To acquire wisdom, one must observe

Brandeis’ message on Pride Month

On June 15, in the middle of Pride Month 2022, the university’s Gender and Sexuality Center (GSC) Director Julián Cancino and University Vice President for Diversity, Equity and Inclusion Lee Bitsóí sent an email to the Brandeis community reaffirming Brandeis’ commitment to supporting LGBTQ students. In the email, the administrators acknowledge that the university has “come a long way in embracing the LGBTQ community.”

 “We believe that who you love or who you are should not be a barrier to education or employment,” read the email sent to community members. 

Cancino and Bitsóí explained that only 50 years ago, “LGBTQ people could not marry whomever they wanted, could not pursue a profession of their choice, were often imprisoned in jails and mental health institutions, and were persecuted for gathering in public places.”

The message to the Brandeis community also mentioned the first Pride parade, at the Stonewall Inn in New York City after “police raided the Stonewall Inn, a gay bar, dragging employees and patrons out of the bar, arresting numerous people – guilty for being who they are. Rather than dispersing or being passive bystanders, hundreds of neighbors and patrons were incited to act. The uprising lasted six days.”

However, the email reminds Brandeisians that Stonewall was not the last battle for equality for LGBTQ individuals. “Today, participating in and supporting Pride events is a way to counter the laws and stereotypes that still deny LGBTQ people protections and opportunities in every area of daily life. In 2022, hundreds of bills criminalize parents for obtaining essential medical care for their children, exclude students from playing in school sports, and restrict access to inclusive education. Older adults experience high rates of discrimination in long-term care facilities and police continue to arrest transgender women of color,” the email said.

The email also mentions the specific steps Brandeis has taken to support its LGBTQ students and faculty. Cancino and Bitsóí brought up the creation of the Faculty and Staff Pride Alliance, the broadening of the nondiscrimination policy to include protections for transgender people, the establishment of the GSC and the launch of the Pride Reps program as examples of Brandeis’s commitment to supporting its LGBTQ community members. According to the GSC webpage, the university currently has nine undergraduate pride reps.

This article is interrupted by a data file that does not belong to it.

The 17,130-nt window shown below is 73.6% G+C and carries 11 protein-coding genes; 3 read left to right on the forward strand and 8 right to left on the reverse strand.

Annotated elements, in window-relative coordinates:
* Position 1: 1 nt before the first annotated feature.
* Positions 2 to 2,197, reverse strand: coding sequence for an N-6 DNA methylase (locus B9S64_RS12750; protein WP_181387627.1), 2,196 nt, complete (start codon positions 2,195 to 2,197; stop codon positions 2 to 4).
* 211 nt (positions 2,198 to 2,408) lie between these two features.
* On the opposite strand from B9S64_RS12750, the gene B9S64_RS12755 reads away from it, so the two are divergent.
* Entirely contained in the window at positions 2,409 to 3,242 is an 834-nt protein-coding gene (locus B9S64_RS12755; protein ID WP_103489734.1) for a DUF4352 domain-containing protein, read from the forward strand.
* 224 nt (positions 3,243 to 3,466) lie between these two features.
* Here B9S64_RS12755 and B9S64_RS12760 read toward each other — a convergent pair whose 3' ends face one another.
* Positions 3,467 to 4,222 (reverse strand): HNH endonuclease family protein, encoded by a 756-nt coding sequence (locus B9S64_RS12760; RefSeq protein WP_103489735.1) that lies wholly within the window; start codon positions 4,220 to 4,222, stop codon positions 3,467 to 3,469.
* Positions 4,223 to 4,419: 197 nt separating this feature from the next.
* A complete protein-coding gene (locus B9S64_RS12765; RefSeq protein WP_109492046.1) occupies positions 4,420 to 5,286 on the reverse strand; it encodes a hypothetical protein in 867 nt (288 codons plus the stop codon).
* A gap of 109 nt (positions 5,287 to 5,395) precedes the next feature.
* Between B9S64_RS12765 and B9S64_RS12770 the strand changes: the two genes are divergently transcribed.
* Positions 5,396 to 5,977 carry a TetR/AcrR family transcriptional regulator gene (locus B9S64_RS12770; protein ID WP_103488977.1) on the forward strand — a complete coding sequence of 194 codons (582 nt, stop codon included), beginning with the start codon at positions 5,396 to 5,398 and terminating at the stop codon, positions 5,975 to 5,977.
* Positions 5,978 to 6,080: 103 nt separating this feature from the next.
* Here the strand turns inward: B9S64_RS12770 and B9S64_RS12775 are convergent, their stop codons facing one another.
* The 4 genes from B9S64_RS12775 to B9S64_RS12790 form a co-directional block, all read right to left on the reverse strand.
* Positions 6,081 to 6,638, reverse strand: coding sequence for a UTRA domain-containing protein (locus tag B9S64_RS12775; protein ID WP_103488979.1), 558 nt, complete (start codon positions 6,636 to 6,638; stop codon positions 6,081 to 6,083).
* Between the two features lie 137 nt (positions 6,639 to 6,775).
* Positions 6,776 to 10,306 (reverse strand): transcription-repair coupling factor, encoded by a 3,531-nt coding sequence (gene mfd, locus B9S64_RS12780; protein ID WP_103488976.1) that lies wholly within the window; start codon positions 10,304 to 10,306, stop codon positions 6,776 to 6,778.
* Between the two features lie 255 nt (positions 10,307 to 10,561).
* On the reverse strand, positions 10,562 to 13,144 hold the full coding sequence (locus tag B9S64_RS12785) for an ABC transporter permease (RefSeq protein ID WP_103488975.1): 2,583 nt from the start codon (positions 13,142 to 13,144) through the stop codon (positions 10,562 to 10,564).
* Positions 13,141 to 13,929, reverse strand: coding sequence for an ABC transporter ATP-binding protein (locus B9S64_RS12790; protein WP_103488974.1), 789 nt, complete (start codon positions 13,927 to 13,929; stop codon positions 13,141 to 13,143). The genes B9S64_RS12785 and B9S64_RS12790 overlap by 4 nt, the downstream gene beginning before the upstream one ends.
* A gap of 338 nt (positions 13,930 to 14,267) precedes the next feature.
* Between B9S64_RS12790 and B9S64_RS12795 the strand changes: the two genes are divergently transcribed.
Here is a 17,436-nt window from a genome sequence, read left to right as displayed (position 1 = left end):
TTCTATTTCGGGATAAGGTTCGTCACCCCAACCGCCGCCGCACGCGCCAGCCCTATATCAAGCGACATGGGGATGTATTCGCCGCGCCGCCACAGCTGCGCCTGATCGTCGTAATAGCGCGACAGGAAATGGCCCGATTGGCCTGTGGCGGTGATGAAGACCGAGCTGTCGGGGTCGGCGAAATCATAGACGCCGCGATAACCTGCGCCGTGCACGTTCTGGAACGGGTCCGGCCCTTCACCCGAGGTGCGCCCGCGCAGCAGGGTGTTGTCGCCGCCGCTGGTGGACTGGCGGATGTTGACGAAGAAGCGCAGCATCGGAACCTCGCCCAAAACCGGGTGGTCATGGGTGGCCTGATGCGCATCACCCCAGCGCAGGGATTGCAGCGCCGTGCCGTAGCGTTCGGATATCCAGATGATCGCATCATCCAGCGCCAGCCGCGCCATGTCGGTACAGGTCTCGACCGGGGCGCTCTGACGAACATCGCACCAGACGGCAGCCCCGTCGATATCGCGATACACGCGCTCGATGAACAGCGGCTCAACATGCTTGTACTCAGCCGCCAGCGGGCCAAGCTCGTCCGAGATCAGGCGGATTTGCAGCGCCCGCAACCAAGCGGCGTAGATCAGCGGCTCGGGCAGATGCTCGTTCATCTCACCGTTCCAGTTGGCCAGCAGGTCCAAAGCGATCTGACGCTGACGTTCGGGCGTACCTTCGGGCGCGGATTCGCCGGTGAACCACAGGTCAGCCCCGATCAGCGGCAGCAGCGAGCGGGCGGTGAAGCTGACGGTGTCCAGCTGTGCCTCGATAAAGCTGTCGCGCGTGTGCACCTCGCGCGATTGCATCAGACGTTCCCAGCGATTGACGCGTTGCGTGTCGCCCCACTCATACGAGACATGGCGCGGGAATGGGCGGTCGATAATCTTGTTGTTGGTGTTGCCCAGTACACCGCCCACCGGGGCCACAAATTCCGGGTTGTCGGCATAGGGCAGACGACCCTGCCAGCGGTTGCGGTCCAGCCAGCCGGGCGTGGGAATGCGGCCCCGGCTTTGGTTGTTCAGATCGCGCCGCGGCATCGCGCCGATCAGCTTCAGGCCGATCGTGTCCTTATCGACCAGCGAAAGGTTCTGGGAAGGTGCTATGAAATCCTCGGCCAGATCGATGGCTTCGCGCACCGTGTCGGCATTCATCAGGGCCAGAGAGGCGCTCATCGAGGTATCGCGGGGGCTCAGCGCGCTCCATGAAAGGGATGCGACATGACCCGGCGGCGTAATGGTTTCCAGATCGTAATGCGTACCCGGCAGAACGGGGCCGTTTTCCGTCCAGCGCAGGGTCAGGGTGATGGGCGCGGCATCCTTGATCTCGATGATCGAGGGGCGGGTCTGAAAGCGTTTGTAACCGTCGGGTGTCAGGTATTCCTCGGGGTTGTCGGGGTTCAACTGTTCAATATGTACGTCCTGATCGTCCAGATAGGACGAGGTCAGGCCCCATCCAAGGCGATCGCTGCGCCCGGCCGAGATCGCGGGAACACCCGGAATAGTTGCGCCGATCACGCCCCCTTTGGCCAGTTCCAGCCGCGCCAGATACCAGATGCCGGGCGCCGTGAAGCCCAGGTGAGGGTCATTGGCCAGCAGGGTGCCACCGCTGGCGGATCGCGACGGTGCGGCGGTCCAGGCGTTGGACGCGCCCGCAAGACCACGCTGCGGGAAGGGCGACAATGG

Cancino and Bitsóí also addressed the university’s history of engaging in conversations for equality for LGBTQ people, according to the email. The university, according to Cancino and Bitsóí, first began these conversations in the 1950s. The conversations continued and turned into action in the 1970s when students marched the Brandeis Banner at the March on Washington for Gay and Lesbian Rights, according to the email.

It wasn’t until the ’90s that the university created its Faculty and Staff Pride Alliance (BFSPA) which is a group that is open to members of the faculty and staff who identify as LGBTQIA, according to their webpage. The group offers a “peer network that supports the LGBTQIA community on campus,” according to the page. In the 2000s, the university established its nondiscrimination policy which was broadened to include protections for transgender people, according to the email.

In the email, Cancino and Bitsóí noted that while they are “proud of the inroads” the university has already made, they still “aspire” to break down more barriers and work towards equality. 

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